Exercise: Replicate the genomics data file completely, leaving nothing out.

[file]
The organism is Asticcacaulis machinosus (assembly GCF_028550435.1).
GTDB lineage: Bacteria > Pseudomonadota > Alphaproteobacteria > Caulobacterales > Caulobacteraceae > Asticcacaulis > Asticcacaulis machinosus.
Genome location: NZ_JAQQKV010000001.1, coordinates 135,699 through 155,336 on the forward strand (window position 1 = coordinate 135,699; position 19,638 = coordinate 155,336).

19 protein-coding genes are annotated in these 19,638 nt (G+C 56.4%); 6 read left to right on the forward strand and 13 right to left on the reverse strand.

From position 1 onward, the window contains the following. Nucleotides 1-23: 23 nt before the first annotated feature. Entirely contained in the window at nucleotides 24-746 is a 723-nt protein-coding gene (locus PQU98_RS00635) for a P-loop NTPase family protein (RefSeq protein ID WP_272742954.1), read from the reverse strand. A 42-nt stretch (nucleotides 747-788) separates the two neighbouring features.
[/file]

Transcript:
The organism is Asticcacaulis machinosus (assembly GCF_028550435.1).
GTDB lineage: Bacteria > Pseudomonadota > Alphaproteobacteria > Caulobacterales > Caulobacteraceae > Asticcacaulis > Asticcacaulis machinosus.
Genome location: NZ_JAQQKV010000001.1, coordinates 135,699 through 155,336 on the forward strand (window position 1 = coordinate 135,699; position 19,638 = coordinate 155,336).

19 protein-coding genes are annotated in these 19,638 nt (G+C 56.4%); 6 read left to right on the forward strand and 13 right to left on the reverse strand.

From position 1 onward, the window contains the following. Nucleotides 1-23: 23 nt before the first annotated feature. Entirely contained in the window at nucleotides 24-746 is a 723-nt protein-coding gene (locus PQU98_RS00635) for a P-loop NTPase family protein (RefSeq protein ID WP_272742954.1), read from the reverse strand. A 42-nt stretch (nucleotides 747-788) separates the two neighbouring features.